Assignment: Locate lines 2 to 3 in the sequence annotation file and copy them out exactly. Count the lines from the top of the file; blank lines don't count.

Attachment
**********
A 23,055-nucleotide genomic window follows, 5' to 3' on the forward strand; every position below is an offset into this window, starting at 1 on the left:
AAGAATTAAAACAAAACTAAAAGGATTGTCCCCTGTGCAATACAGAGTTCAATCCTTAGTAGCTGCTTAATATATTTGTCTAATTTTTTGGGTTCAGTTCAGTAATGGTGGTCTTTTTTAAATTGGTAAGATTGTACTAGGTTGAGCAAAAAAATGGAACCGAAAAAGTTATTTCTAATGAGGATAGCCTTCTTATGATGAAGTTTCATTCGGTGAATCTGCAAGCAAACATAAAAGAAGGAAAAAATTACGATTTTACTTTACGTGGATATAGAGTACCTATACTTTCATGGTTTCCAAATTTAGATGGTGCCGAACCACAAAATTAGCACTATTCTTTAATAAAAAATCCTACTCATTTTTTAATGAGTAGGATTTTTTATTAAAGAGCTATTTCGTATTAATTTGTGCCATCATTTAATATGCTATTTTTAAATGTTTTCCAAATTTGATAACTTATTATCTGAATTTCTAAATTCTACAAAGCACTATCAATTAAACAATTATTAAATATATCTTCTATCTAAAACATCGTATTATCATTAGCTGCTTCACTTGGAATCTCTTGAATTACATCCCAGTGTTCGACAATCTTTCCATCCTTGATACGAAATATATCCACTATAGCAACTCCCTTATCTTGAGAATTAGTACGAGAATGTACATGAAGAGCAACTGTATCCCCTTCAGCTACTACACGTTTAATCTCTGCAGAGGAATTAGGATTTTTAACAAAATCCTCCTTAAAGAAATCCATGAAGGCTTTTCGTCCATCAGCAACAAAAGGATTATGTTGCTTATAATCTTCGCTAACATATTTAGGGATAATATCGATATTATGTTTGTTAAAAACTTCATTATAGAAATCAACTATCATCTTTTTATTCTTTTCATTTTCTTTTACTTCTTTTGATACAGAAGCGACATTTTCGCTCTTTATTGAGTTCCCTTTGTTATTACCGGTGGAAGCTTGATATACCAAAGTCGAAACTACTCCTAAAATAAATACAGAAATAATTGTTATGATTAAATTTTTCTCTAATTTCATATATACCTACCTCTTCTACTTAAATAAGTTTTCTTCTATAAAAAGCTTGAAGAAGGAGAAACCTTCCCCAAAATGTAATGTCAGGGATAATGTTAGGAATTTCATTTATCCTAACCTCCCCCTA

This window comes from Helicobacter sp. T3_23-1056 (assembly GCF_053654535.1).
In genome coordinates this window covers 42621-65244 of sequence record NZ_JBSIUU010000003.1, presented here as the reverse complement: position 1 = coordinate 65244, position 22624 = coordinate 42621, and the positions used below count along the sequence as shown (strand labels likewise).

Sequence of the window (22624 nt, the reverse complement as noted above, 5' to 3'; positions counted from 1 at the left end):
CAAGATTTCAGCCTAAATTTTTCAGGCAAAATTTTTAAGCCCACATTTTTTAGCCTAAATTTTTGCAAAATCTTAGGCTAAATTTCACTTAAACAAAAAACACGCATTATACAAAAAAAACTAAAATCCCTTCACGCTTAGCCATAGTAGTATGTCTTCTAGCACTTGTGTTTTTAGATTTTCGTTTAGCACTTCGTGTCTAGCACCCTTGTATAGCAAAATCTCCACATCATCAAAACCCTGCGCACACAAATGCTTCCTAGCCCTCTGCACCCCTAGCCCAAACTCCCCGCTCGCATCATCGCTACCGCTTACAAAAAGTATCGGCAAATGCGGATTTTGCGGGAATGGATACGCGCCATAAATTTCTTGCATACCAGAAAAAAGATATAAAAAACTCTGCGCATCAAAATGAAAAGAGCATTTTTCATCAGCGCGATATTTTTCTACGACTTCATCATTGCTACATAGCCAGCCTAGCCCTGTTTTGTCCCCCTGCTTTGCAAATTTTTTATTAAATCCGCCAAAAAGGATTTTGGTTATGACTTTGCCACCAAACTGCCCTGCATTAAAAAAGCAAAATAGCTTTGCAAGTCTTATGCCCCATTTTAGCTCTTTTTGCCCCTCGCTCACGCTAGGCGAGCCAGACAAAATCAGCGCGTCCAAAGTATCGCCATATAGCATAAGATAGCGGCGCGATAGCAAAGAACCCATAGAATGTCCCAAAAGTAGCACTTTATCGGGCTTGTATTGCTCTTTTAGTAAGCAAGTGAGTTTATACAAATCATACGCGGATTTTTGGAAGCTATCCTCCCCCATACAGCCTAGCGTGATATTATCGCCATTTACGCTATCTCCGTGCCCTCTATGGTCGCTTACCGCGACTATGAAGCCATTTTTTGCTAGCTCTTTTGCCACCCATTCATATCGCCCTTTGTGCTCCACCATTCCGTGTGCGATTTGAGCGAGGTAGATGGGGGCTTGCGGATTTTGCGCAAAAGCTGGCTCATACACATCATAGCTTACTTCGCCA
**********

AAGAATTAAAACAAAACTAAAAGGATTGTCCCCTGTGCAATACAGAGTTCAATCCTTAGTAGCTGCTTAATATATTTGTCTAATTTTTTGGGTTCAGTTCAGTAATGGTGGTCTTTTTTAAATTGGTAAGATTGTACTAGGTTGAGCAAAAAAATGGAACCGAAAAAGTTATTTCTAATGAGGATAGCCTTCTTATGATGAAGTTTCATTCGGTGAATCTGCAAGCAAACATAAAAGAAGGAAAAAATTACGATTTTACTTTACGTGGATATAGAGTACCTATACTTTCATGGTTTCCAAATTTAGATGGTGCCGAACCACAAAATTAGCACTATTCTTTAATAAAAAATCCTACTCATTTTTTAATGAGTAGGATTTTTTATTAAAGAGCTATTTCGTATTAATTTGTGCCATCATTTAATATGCTATTTTTAAATGTTTTCCAAATTTGATAACTTATTATCTGAATTTCTAAATTCTACAAAGCACTATCAATTAAACAATTATTAAATATATCTTCTATCTAAAACATCGTATTATCATTAGCTGCTTCACTTGGAATCTCTTGAATTACATCCCAGTGTTCGACAATCTTTCCATCCTTGATACGAAATATATCCACTATAGCAACTCCCTTATCTTGAGAATTAGTACGAGAATGTACATGAAGAGCAACTGTATCCCCTTCAGCTACTACACGTTTAATCTCTGCAGAGGAATTAGGATTTTTAACAAAATCCTCCTTAAAGAAATCCATGAAGGCTTTTCGTCCATCAGCAACAAAAGGATTATGTTGCTTATAATCTTCGCTAACATATTTAGGGATAATATCGATATTATGTTTGTTAAAAACTTCATTATAGAAATCAACTATCATCTTTTTATTCTTTTCATTTTCTTTTACTTCTTTTGATACAGAAGCGACATTTTCGCTCTTTATTGAGTTCCCTTTGTTATTACCGGTGGAAGCTTGATATACCAAAGTCGAAACTACTCCTAAAATAAATACAGAAATAATTGTTATGATTAAATTTTTCTCTAATTTCATATATACCTACCTCTTCTACTTAAATAAGTTTTCTTCTATAAAAAGCTTGAAGAAGGAGAAACCTTCCCCAAAATGTAATGTCAGGGATAATGTTAGGAATTTCATTTATCCTAACCTCCCCCTA

This window comes from Helicobacter sp. T3_23-1056 (assembly GCF_053654535.1).